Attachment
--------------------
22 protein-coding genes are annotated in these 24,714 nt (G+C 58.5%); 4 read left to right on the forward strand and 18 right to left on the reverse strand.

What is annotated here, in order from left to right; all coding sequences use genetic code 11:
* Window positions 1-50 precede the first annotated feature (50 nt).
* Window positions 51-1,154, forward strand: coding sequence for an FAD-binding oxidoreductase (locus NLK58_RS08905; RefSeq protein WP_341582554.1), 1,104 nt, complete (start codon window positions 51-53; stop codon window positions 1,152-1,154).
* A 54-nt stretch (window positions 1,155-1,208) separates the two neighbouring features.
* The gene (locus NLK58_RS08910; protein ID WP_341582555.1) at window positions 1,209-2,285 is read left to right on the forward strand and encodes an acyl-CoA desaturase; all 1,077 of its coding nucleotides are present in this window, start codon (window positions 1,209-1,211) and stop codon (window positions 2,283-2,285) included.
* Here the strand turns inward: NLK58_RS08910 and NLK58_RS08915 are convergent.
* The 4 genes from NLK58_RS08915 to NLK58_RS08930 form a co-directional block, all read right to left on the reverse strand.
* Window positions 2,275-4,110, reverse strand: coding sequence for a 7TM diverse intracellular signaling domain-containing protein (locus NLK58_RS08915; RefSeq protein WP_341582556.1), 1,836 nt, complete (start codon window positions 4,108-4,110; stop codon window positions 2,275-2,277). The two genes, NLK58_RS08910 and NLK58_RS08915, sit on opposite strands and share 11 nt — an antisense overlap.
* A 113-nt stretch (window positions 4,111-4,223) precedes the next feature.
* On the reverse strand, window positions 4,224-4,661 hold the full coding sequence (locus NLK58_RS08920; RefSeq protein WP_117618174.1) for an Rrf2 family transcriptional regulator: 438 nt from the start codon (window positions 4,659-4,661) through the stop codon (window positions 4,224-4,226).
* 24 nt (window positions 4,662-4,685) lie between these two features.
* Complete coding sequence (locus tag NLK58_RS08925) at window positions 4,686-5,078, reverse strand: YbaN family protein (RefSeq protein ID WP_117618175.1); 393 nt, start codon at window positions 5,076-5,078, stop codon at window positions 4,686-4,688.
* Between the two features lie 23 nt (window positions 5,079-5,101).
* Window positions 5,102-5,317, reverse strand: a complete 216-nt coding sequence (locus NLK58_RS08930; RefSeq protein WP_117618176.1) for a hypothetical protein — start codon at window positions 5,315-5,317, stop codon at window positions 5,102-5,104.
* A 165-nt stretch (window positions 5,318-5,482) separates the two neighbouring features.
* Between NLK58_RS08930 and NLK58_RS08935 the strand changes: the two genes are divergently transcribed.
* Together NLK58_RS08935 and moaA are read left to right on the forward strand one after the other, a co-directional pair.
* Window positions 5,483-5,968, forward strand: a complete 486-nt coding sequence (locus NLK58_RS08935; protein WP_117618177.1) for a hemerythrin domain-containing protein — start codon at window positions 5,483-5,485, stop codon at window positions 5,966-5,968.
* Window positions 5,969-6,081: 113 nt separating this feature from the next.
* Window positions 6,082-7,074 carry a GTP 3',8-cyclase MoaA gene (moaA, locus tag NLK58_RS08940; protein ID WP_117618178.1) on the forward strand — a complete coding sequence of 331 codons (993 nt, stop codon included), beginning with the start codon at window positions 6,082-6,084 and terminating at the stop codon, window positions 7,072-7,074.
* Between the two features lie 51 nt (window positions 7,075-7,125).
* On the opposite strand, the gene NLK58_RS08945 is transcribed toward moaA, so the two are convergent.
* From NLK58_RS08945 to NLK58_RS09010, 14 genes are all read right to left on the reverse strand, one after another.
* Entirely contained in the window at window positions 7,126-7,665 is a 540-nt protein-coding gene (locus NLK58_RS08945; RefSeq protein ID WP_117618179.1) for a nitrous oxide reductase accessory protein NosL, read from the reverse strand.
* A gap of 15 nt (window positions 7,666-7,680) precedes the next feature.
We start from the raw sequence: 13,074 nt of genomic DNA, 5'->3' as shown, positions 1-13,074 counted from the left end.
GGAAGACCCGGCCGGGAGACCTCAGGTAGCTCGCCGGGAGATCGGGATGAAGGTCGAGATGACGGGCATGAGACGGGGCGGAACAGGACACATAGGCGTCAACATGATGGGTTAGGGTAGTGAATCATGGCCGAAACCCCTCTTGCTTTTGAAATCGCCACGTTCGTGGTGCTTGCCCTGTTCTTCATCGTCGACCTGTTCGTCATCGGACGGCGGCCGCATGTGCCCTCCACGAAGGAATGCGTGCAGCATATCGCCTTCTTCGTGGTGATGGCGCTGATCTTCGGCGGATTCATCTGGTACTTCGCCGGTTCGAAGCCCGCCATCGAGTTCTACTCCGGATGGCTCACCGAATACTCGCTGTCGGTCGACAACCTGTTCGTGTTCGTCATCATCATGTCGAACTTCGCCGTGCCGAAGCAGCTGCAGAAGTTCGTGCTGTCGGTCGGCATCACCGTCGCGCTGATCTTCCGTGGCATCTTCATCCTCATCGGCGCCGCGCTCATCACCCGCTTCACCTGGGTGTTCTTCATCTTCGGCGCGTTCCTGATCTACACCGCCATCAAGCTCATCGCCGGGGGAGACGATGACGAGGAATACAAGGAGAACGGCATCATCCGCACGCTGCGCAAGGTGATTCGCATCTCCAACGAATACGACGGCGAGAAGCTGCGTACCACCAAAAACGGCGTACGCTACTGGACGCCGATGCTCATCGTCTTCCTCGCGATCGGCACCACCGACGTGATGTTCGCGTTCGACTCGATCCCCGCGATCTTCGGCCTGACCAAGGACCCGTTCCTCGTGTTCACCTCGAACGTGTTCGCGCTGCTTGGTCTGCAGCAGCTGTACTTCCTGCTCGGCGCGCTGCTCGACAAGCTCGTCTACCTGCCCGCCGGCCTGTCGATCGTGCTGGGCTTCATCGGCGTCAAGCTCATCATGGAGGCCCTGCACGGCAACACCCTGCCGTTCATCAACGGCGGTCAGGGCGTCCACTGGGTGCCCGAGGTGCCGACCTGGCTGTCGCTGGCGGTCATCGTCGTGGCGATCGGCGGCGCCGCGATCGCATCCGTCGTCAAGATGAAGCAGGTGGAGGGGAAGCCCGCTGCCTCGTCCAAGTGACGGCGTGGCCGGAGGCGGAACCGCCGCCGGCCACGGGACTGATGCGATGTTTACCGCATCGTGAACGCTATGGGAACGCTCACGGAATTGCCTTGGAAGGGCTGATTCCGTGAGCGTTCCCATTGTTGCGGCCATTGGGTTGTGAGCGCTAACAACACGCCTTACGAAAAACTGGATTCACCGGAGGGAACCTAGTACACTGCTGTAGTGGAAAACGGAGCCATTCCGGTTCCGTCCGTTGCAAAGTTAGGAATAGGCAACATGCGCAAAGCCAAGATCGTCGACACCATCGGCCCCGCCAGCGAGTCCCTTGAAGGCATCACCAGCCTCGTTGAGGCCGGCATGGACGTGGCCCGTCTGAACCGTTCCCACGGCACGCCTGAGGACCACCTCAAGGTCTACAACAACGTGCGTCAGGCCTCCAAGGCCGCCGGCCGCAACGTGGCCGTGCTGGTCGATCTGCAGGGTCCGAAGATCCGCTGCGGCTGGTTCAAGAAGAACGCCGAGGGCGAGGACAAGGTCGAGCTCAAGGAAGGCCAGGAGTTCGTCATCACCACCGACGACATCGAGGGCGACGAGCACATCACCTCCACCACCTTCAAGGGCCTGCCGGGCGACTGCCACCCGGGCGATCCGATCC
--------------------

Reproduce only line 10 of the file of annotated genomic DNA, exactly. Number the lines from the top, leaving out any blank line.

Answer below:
* A 113-nt stretch (window positions 4,111-4,223) precedes the next feature.